FCA reveals findings from first cryptoassets consumer research
On 7 March 2019, the FCA published two pieces of research looking at UK consumer attitudes to cryptoassets. The research included qualitative interviews with UK consumers and a national survey and we set out below, in summary, some of the FCA’s findings:
- the qualitative research indicated some potential harm, including that many consumers may not fully understand what they are purchasing. For example, several of those interviewed talked of wanting to buy a ‘whole’ coin, suggesting they did not realise they could buy part of a cryptoasset. That said, the cryptoasset owners interviewed were often looking for ways to ‘get rich quick’, citing friends, acquaintances and social media influencers as key motivations for buying cryptoassets;
- both the survey and qualitative research found that some cryptoasset owners made their purchases without completing any research beforehand. However, despite the general poor understanding of cryptoassets amongst UK consumers, findings from the survey suggest that currently the overall scale of harm may not be as high as previously thought;
- 73% of UK consumers surveyed did not know what a ‘cryptocurrency’ is or were unable to define it;
- the FCA estimated that only 3% of consumers surveyed had ever bought cryptoassets. Of the small sub-sample of consumers who had bought cryptoassets, around half spent under £200 – a large majority of these commenting that they had financed the purchases through their disposable income; and
- Bitcoin appears to be the favourite cryptoasset for consumers with more than 50% of the cryptoasset owner survey sub-sample reporting to have spent their money on this product, while one in three [34%] chose Ether.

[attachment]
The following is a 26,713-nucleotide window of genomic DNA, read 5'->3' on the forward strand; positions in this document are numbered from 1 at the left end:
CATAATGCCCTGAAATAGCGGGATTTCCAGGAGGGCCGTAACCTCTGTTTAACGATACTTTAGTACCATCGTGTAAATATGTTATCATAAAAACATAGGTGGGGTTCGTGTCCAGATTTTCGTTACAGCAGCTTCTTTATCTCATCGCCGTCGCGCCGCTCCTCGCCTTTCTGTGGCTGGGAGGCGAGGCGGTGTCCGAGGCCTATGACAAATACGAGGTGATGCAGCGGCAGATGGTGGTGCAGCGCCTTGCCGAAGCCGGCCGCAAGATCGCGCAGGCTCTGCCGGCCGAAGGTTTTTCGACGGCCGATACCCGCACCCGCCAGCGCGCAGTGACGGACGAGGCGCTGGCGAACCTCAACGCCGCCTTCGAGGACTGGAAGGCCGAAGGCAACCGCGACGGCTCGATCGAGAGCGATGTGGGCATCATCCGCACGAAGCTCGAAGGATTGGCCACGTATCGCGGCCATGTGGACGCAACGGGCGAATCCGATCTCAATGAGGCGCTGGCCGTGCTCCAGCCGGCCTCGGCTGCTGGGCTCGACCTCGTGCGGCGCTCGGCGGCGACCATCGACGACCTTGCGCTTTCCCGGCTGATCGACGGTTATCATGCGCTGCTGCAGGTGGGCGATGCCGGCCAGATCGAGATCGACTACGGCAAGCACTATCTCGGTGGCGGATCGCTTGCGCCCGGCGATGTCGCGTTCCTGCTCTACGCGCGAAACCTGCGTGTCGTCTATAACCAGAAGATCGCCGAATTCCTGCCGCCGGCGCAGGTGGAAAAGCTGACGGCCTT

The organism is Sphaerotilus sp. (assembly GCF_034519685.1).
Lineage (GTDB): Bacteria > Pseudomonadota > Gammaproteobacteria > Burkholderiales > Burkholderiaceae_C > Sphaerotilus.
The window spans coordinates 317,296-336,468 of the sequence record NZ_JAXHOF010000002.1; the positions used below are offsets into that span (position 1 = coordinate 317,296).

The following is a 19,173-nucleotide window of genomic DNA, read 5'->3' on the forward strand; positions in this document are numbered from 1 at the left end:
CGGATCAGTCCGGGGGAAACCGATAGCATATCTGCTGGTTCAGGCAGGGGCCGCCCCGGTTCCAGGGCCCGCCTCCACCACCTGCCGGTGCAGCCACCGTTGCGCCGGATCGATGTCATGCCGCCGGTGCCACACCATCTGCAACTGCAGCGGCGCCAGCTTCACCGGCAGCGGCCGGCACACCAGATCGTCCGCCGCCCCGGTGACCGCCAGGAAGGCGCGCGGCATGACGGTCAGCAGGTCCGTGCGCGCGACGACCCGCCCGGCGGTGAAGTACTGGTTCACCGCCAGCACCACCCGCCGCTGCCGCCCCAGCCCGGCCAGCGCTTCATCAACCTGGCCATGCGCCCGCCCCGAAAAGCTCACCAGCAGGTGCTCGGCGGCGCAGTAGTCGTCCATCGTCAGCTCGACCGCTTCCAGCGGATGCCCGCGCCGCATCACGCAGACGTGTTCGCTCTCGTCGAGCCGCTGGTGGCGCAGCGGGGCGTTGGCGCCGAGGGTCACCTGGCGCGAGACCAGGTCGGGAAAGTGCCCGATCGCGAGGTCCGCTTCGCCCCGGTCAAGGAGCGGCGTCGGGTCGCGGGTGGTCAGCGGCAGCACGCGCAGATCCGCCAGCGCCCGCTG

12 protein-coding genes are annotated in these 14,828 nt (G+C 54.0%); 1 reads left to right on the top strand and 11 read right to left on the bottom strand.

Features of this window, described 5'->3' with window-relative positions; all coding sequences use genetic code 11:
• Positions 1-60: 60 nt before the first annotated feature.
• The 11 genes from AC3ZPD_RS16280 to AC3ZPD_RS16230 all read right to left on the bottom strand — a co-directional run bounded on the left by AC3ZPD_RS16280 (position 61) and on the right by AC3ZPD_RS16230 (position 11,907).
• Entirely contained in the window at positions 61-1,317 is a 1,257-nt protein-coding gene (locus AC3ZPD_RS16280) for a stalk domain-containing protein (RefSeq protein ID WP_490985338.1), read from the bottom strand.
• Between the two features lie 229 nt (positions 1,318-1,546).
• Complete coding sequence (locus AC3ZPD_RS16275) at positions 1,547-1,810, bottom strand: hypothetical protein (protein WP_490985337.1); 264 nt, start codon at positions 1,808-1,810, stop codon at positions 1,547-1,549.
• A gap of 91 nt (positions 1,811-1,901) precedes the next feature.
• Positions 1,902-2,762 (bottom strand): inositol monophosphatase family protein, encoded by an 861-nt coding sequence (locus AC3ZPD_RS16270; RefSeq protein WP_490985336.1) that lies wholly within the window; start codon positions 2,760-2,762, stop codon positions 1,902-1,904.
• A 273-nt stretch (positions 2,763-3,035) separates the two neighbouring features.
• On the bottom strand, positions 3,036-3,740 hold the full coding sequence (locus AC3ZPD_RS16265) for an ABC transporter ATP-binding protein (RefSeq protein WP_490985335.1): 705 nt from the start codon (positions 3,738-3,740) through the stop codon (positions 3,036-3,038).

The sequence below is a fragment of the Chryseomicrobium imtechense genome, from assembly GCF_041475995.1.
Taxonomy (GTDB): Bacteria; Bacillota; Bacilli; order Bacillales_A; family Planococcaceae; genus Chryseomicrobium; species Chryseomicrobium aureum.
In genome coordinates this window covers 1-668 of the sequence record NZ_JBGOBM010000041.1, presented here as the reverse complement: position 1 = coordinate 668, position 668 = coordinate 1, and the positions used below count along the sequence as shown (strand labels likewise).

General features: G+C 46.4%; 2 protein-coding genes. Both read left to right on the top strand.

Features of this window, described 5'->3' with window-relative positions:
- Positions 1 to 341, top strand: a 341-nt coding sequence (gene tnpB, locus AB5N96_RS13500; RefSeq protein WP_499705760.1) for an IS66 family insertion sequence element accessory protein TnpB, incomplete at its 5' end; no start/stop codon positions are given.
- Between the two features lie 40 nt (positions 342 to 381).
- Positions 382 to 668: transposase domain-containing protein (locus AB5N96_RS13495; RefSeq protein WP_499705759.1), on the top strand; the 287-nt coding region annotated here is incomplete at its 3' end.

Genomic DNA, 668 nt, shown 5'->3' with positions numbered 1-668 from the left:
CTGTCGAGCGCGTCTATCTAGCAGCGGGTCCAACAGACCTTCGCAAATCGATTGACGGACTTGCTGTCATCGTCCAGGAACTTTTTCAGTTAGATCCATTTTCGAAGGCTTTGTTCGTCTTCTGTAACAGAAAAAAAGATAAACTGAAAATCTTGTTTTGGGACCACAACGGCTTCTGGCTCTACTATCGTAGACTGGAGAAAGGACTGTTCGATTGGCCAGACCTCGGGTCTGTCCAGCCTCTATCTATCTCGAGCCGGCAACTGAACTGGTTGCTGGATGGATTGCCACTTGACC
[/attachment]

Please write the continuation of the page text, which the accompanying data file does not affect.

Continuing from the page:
Christopher Woolard, the FCA’s Executive Director of Strategy and Competition commented:
‘This research gives us evidence we haven’t had before about how consumers interact with cryptoassets. This will help us ensure we are acting on evidence as we seek to protect consumers and market integrity. The results suggest that although cryptoassets may not be well understood by many consumers, the vast majority don’t buy or use them currently. Whilst the research suggests some harm to individual cryptoasset users, it does not suggest a large impact on wider society. Nevertheless, cryptoassets are complex, volatile products – consumers investing in them should be prepared to lose all of their money.’
The FCA is currently working with the Government and Bank of England, as part of a UK Cryptoassets Taskforce, to understand and address any harms from cryptoassets and encourage innovation in the interests of consumers. The FCA is currently consulting on guidance to clarify the types of cryptoassets that fall within the existing regulatory perimeter. Later this year the FCA will consult on banning the sale of certain cryptoasset derivatives to retail investors. HM Treasury is also exploring legislative change to potentially broaden the FCA’s regulatory remit to bring in further types of cryptoassets.
FCA response to ESMA’s statement on share trading obligations under MiFID II
The EU MiFID II and onshored UK MiFID regimes both have share trading obligations (STOs) which mandate investment firms to trade certain shares on regulated markets, multilateral trading facilities, systematic internalisers or third-country trading venues assessed as equivalent by the EU and UK respectively. The European Securities and Markets Authority (ESMA) has published a statement on the impact on the MiFIR trading obligation for shares of the UK leaving the EU on 29 March 2019 without a withdrawal agreement (no-deal Brexit), and without an equivalence decision for the UK by the European Commission (EC).
Whilst the FCA acknowledged that clarifying the application of the STO in the event of a no-deal Brexit will help to provide certainty, it commented, in summary, that: